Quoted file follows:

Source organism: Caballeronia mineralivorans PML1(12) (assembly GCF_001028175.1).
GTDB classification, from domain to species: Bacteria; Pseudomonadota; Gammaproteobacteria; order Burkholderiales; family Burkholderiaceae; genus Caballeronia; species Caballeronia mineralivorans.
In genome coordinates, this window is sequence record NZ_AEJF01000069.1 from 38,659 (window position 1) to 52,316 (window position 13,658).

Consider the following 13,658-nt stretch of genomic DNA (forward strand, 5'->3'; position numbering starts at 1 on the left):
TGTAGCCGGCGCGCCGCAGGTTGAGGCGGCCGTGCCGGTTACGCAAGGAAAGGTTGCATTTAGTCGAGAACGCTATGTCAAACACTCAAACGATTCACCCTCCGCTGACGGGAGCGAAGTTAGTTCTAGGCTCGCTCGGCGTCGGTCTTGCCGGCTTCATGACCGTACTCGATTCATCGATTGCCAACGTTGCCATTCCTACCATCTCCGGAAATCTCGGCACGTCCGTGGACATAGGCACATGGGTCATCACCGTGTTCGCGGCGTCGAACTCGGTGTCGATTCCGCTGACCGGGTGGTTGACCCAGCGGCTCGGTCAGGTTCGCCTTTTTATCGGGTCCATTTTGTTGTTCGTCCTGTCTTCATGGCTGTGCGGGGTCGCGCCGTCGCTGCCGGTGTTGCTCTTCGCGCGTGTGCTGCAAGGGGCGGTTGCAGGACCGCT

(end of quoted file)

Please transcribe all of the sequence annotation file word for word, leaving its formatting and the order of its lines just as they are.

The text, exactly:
Source organism: Caballeronia mineralivorans PML1(12) (assembly GCF_001028175.1).
GTDB classification, from domain to species: Bacteria; Pseudomonadota; Gammaproteobacteria; order Burkholderiales; family Burkholderiaceae; genus Caballeronia; species Caballeronia mineralivorans.
In genome coordinates, this window is sequence record NZ_AEJF01000069.1 from 38,659 (window position 1) to 52,316 (window position 13,658).

Consider the following 13,658-nt stretch of genomic DNA (forward strand, 5'->3'; position numbering starts at 1 on the left):
TGTAGCCGGCGCGCCGCAGGTTGAGGCGGCCGTGCCGGTTACGCAAGGAAAGGTTGCATTTAGTCGAGAACGCTATGTCAAACACTCAAACGATTCACCCTCCGCTGACGGGAGCGAAGTTAGTTCTAGGCTCGCTCGGCGTCGGTCTTGCCGGCTTCATGACCGTACTCGATTCATCGATTGCCAACGTTGCCATTCCTACCATCTCCGGAAATCTCGGCACGTCCGTGGACATAGGCACATGGGTCATCACCGTGTTCGCGGCGTCGAACTCGGTGTCGATTCCGCTGACCGGGTGGTTGACCCAGCGGCTCGGTCAGGTTCGCCTTTTTATCGGGTCCATTTTGTTGTTCGTCCTGTCTTCATGGCTGTGCGGGGTCGCGCCGTCGCTGCCGGTGTTGCTCTTCGCGCGTGTGCTGCAAGGGGCGGTTGCAGGACCGCT